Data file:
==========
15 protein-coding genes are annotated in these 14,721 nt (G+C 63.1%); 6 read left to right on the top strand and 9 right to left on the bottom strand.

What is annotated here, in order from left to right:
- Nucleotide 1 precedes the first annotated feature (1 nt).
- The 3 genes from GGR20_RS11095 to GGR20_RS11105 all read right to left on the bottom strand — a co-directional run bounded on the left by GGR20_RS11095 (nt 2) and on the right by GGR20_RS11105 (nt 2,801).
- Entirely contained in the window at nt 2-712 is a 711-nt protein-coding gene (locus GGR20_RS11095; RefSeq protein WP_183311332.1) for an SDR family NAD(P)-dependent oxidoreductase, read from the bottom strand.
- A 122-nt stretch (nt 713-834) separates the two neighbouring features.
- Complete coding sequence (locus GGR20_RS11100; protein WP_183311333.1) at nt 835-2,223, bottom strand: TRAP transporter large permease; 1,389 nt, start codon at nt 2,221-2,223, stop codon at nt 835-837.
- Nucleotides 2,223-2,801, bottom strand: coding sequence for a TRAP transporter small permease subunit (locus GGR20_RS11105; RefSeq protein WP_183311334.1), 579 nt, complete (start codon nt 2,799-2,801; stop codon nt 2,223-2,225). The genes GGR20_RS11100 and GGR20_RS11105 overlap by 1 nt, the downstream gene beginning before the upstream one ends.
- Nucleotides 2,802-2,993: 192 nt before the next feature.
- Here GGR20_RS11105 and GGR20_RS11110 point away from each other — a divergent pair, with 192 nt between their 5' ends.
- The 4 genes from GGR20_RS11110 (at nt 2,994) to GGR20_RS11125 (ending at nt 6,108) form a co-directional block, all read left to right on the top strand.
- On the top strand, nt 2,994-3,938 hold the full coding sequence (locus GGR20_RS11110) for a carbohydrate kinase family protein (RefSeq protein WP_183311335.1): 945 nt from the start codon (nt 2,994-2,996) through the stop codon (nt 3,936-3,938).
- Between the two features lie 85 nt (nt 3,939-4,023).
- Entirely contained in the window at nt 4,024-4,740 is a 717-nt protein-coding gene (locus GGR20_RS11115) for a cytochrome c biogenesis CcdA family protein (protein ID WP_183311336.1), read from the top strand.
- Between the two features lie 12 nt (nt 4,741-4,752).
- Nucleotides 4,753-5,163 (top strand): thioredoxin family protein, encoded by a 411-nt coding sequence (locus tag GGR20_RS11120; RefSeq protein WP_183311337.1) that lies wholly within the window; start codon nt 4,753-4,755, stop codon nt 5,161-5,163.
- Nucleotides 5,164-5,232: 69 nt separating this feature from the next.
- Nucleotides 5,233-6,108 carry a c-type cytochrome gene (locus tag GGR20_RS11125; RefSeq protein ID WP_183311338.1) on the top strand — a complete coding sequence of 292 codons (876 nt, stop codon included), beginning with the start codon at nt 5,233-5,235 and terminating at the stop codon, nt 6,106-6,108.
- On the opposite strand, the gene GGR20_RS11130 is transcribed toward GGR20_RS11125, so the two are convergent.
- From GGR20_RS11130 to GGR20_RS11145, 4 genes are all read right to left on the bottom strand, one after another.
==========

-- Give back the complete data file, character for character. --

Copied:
15 protein-coding genes are annotated in these 14,721 nt (G+C 63.1%); 6 read left to right on the top strand and 9 right to left on the bottom strand.

What is annotated here, in order from left to right:
- Nucleotide 1 precedes the first annotated feature (1 nt).
- The 3 genes from GGR20_RS11095 to GGR20_RS11105 all read right to left on the bottom strand — a co-directional run bounded on the left by GGR20_RS11095 (nt 2) and on the right by GGR20_RS11105 (nt 2,801).
- Entirely contained in the window at nt 2-712 is a 711-nt protein-coding gene (locus GGR20_RS11095; RefSeq protein WP_183311332.1) for an SDR family NAD(P)-dependent oxidoreductase, read from the bottom strand.
- A 122-nt stretch (nt 713-834) separates the two neighbouring features.
- Complete coding sequence (locus GGR20_RS11100; protein WP_183311333.1) at nt 835-2,223, bottom strand: TRAP transporter large permease; 1,389 nt, start codon at nt 2,221-2,223, stop codon at nt 835-837.
- Nucleotides 2,223-2,801, bottom strand: coding sequence for a TRAP transporter small permease subunit (locus GGR20_RS11105; RefSeq protein WP_183311334.1), 579 nt, complete (start codon nt 2,799-2,801; stop codon nt 2,223-2,225). The genes GGR20_RS11100 and GGR20_RS11105 overlap by 1 nt, the downstream gene beginning before the upstream one ends.
- Nucleotides 2,802-2,993: 192 nt before the next feature.
- Here GGR20_RS11105 and GGR20_RS11110 point away from each other — a divergent pair, with 192 nt between their 5' ends.
- The 4 genes from GGR20_RS11110 (at nt 2,994) to GGR20_RS11125 (ending at nt 6,108) form a co-directional block, all read left to right on the top strand.
- On the top strand, nt 2,994-3,938 hold the full coding sequence (locus GGR20_RS11110) for a carbohydrate kinase family protein (RefSeq protein WP_183311335.1): 945 nt from the start codon (nt 2,994-2,996) through the stop codon (nt 3,936-3,938).
- Between the two features lie 85 nt (nt 3,939-4,023).
- Entirely contained in the window at nt 4,024-4,740 is a 717-nt protein-coding gene (locus GGR20_RS11115) for a cytochrome c biogenesis CcdA family protein (protein ID WP_183311336.1), read from the top strand.
- Between the two features lie 12 nt (nt 4,741-4,752).
- Nucleotides 4,753-5,163 (top strand): thioredoxin family protein, encoded by a 411-nt coding sequence (locus tag GGR20_RS11120; RefSeq protein WP_183311337.1) that lies wholly within the window; start codon nt 4,753-4,755, stop codon nt 5,161-5,163.
- Nucleotides 5,164-5,232: 69 nt separating this feature from the next.
- Nucleotides 5,233-6,108 carry a c-type cytochrome gene (locus tag GGR20_RS11125; RefSeq protein ID WP_183311338.1) on the top strand — a complete coding sequence of 292 codons (876 nt, stop codon included), beginning with the start codon at nt 5,233-5,235 and terminating at the stop codon, nt 6,106-6,108.
- On the opposite strand, the gene GGR20_RS11130 is transcribed toward GGR20_RS11125, so the two are convergent.
- From GGR20_RS11130 to GGR20_RS11145, 4 genes are all read right to left on the bottom strand, one after another.